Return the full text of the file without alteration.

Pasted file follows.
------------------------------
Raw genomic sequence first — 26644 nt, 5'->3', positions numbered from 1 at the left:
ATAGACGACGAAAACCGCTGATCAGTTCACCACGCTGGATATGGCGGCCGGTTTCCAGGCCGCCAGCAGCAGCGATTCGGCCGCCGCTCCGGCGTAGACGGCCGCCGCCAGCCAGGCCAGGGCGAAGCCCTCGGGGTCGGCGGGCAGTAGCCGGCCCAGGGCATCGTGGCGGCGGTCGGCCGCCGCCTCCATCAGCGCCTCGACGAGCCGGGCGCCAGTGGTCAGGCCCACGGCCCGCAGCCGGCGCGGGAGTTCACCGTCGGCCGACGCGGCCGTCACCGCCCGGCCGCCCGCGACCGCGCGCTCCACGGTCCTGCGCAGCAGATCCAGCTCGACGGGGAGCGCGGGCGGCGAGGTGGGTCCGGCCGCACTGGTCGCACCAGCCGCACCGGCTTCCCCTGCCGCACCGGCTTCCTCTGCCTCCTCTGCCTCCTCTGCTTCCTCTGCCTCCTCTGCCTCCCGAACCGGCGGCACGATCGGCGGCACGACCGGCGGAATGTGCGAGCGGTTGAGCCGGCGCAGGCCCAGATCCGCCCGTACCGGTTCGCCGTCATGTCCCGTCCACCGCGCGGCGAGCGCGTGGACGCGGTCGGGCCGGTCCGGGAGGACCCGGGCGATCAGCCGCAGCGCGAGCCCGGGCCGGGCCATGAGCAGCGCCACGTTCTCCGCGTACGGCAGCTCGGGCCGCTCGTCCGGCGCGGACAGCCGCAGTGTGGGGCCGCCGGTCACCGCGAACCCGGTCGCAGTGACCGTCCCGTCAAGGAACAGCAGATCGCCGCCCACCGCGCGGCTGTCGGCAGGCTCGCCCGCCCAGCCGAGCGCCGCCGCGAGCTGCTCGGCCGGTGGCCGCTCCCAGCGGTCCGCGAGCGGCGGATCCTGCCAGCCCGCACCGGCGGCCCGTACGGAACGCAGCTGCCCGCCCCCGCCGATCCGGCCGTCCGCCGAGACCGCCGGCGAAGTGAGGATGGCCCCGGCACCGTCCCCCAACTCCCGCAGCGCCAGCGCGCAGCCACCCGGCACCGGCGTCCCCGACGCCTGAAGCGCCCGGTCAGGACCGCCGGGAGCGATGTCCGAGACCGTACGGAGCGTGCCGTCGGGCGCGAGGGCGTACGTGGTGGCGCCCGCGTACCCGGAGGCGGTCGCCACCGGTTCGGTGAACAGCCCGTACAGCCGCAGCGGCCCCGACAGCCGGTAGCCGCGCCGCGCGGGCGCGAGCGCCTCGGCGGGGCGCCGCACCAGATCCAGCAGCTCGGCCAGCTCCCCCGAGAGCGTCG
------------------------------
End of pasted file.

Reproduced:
Raw genomic sequence first — 26644 nt, 5'->3', positions numbered from 1 at the left:
ATAGACGACGAAAACCGCTGATCAGTTCACCACGCTGGATATGGCGGCCGGTTTCCAGGCCGCCAGCAGCAGCGATTCGGCCGCCGCTCCGGCGTAGACGGCCGCCGCCAGCCAGGCCAGGGCGAAGCCCTCGGGGTCGGCGGGCAGTAGCCGGCCCAGGGCATCGTGGCGGCGGTCGGCCGCCGCCTCCATCAGCGCCTCGACGAGCCGGGCGCCAGTGGTCAGGCCCACGGCCCGCAGCCGGCGCGGGAGTTCACCGTCGGCCGACGCGGCCGTCACCGCCCGGCCGCCCGCGACCGCGCGCTCCACGGTCCTGCGCAGCAGATCCAGCTCGACGGGGAGCGCGGGCGGCGAGGTGGGTCCGGCCGCACTGGTCGCACCAGCCGCACCGGCTTCCCCTGCCGCACCGGCTTCCTCTGCCTCCTCTGCCTCCTCTGCTTCCTCTGCCTCCTCTGCCTCCCGAACCGGCGGCACGATCGGCGGCACGACCGGCGGAATGTGCGAGCGGTTGAGCCGGCGCAGGCCCAGATCCGCCCGTACCGGTTCGCCGTCATGTCCCGTCCACCGCGCGGCGAGCGCGTGGACGCGGTCGGGCCGGTCCGGGAGGACCCGGGCGATCAGCCGCAGCGCGAGCCCGGGCCGGGCCATGAGCAGCGCCACGTTCTCCGCGTACGGCAGCTCGGGCCGCTCGTCCGGCGCGGACAGCCGCAGTGTGGGGCCGCCGGTCACCGCGAACCCGGTCGCAGTGACCGTCCCGTCAAGGAACAGCAGATCGCCGCCCACCGCGCGGCTGTCGGCAGGCTCGCCCGCCCAGCCGAGCGCCGCCGCGAGCTGCTCGGCCGGTGGCCGCTCCCAGCGGTCCGCGAGCGGCGGATCCTGCCAGCCCGCACCGGCGGCCCGTACGGAACGCAGCTGCCCGCCCCCGCCGATCCGGCCGTCCGCCGAGACCGCCGGCGAAGTGAGGATGGCCCCGGCACCGTCCCCCAACTCCCGCAGCGCCAGCGCGCAGCCACCCGGCACCGGCGTCCCCGACGCCTGAAGCGCCCGGTCAGGACCGCCGGGAGCGATGTCCGAGACCGTACGGAGCGTGCCGTCGGGCGCGAGGGCGTACGTGGTGGCGCCCGCGTACCCGGAGGCGGTCGCCACCGGTTCGGTGAACAGCCCGTACAGCCGCAGCGGCCCCGACAGCCGGTAGCCGCGCCGCGCGGGCGCGAGCGCCTCGGCGGGGCGCCGCACCAGATCCAGCAGCTCGGCCAGCTCCCCCGAGAGCGTCG